Gas Processing News
A. Blume, Editor
Ichthys LNG project begins gas exports
The first cargo of LNG from Ichthys LNG left Darwin, in the Northern Territory of Australia, in late October, following the production startup earlier in the year.
Ichthys LNG will develop reserves of more than 3 B boe located offshore Western Australia, including 500 MMbbl
of condensate. Gas production from the Ichthys field in the Browse basin began in July 2018.
At full capacity, the offshore facilities and the two-train onshore liquefaction plant will supply 8.9 MMtpy of LNG and 1.65 MMtpy of LPG, along with 100,000 bpd of condensate.
Ichthys LNG is led by INPEX (operator, 62.245%) alongside major partner Total (30%) and the Australian subsidiaries of CPC Corp. Taiwan (2.625%), Tokyo Gas (1.575%), Osaka Gas (1.2%), Kansai Electric Power (1.2%), JERA (0.735%) and Toho Gas (0.42%).
The Ichthys field and its offshore production facilities are located approximately 220 km off the coast of Western Australia.
Two offshore facilities are anchored in 250 m of water and are supplied by a subsea production network operating in tandem—a semi-submersible platform (central processing facility) for gas treatment linked to an FPSO vessel for condensate production and export.
An 890-km-long subsea gas pipeline connects the central processing facility to the liquefaction plant near Darwin.
The onshore gas liquefaction terminal is located at Bladin Point, near Darwin. It consists of two LNG trains with a combined capacity of 8.9 MMtpy and facilities for the extraction and export of LPG and condensate.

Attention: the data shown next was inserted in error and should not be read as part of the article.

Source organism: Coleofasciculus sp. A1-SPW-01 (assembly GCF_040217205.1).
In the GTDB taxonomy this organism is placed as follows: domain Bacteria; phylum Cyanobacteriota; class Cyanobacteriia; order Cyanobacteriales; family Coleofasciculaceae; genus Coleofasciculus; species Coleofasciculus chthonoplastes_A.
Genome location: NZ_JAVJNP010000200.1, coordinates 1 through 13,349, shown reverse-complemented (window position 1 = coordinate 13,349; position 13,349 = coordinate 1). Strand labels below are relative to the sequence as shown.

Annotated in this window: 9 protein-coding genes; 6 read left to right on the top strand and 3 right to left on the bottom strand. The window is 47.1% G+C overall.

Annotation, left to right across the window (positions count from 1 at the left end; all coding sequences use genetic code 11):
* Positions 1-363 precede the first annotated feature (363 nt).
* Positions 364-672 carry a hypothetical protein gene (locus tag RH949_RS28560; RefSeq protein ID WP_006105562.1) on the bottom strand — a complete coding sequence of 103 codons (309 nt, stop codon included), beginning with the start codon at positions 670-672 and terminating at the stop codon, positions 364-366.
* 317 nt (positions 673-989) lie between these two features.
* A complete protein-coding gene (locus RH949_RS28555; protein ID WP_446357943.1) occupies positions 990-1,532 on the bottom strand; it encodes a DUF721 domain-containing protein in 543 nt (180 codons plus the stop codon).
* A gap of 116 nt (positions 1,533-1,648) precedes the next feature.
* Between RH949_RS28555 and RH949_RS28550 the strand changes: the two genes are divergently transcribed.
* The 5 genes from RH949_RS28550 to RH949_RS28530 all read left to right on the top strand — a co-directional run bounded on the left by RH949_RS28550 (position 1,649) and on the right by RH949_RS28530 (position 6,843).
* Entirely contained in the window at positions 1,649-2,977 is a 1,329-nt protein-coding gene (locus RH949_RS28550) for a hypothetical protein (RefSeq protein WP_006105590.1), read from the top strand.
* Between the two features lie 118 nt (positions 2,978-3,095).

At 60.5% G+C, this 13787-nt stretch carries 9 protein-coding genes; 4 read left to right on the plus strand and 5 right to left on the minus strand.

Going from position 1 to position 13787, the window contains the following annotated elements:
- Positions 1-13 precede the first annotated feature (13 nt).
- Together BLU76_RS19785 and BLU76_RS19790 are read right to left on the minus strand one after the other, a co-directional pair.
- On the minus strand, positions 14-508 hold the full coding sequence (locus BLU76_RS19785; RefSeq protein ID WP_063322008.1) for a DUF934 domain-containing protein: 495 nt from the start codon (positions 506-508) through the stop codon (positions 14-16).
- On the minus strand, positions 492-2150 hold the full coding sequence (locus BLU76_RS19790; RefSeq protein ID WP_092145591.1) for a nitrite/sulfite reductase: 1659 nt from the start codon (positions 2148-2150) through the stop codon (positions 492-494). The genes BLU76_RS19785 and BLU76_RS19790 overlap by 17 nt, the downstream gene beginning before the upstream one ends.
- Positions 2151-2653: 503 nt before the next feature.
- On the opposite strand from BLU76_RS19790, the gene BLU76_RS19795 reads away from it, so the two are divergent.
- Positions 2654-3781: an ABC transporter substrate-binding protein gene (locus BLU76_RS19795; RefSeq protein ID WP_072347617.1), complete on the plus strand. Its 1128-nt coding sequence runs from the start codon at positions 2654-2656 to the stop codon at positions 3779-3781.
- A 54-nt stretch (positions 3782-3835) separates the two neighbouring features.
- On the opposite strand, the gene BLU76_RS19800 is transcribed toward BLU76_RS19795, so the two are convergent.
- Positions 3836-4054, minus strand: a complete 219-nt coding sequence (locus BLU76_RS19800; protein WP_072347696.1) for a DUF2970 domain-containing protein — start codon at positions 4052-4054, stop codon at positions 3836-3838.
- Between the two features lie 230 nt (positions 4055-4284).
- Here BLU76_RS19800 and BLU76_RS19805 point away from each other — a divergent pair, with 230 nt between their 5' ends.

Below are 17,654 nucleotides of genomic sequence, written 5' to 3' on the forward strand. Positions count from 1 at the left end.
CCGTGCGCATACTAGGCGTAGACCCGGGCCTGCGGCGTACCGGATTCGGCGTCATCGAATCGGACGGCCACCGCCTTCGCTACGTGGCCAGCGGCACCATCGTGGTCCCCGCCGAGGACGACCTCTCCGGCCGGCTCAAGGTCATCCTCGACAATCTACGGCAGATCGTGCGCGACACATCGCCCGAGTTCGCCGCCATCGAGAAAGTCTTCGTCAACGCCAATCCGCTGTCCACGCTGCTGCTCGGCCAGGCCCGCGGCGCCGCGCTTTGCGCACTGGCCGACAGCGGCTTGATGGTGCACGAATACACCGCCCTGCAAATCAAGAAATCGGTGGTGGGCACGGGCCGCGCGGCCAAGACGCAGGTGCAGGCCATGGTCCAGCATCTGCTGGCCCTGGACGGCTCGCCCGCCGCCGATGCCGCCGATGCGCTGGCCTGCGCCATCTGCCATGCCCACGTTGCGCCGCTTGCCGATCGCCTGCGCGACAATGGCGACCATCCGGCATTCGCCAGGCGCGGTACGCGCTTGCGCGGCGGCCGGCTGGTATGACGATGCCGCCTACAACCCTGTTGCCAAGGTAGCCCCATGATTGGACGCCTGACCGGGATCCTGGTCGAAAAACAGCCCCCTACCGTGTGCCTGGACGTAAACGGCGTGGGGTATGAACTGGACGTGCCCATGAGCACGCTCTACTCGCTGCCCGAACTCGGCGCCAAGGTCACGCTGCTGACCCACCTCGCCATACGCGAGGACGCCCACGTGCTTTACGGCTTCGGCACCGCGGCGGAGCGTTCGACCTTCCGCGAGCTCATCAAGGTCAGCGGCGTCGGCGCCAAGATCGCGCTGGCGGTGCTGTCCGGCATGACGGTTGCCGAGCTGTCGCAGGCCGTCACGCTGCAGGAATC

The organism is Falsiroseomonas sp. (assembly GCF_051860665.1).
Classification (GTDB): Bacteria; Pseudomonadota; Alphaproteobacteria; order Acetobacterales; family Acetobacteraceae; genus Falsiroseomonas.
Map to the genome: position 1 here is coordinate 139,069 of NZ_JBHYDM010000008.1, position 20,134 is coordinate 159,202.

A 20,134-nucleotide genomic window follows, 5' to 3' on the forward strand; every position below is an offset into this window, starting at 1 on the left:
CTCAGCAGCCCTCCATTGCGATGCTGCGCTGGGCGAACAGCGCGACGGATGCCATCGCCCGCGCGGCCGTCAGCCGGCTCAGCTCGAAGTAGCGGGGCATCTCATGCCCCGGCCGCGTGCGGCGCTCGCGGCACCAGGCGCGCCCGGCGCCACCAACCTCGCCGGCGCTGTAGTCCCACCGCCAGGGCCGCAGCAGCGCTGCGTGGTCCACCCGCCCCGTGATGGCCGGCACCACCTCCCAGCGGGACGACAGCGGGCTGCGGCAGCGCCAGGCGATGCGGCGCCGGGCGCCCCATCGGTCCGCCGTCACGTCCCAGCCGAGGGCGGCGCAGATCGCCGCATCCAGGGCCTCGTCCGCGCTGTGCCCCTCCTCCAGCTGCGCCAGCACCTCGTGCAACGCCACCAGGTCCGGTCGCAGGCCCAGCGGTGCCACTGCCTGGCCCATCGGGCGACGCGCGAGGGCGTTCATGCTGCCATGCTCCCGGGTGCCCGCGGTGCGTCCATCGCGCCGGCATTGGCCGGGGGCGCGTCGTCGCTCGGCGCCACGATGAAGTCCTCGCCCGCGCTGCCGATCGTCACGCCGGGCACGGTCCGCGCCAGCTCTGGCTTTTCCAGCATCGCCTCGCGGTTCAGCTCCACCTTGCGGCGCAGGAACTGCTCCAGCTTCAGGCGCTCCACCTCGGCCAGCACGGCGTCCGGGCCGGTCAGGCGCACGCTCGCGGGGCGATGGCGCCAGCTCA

Cameron LNG commissions first export train
Sempra Energy announced in November that Cameron LNG has initiated the commissioning process for the support facilities and the first liquefaction train of Phase 1 of its liquefaction export project in Hackberry, Louisiana.
Phase 1 of the Cameron LNG liquefaction export project, which includes the first three liquefaction trains, is a $10-B facility with a projected export capability of 12 metric MMtpy of LNG, or approximately 1.7 Bft3d. All three trains are expected to be producing LNG in 2019.
The commissioning process includes testing of all support systems, combustion turbines and compressors, as well as the delivery of feed gas from the transmission pipeline and production of first LNG. Once all the steps of the commissioning process are approved by the US Federal Energy Regulatory Commission (FERC) and successfully completed for the first liquefaction train, LNG production will start and then ramp up to full production for delivery to global markets.
Cameron LNG is jointly owned by affiliates of Sempra LNG & Midstream, Total, Mitsui & Co. Ltd. and Japan LNG Investment LLC, a company jointly owned by Mitsubishi Corp. and Nippon Yusen Kabushiki Kaisha (NYK). Sempra Energy indirectly owns 50.2% of Cameron LNG.
Sempra Energy’s share of full run-rate earnings from the first three trains at Cameron LNG are projected to be between $365 MM/yr and $425 MM/yr.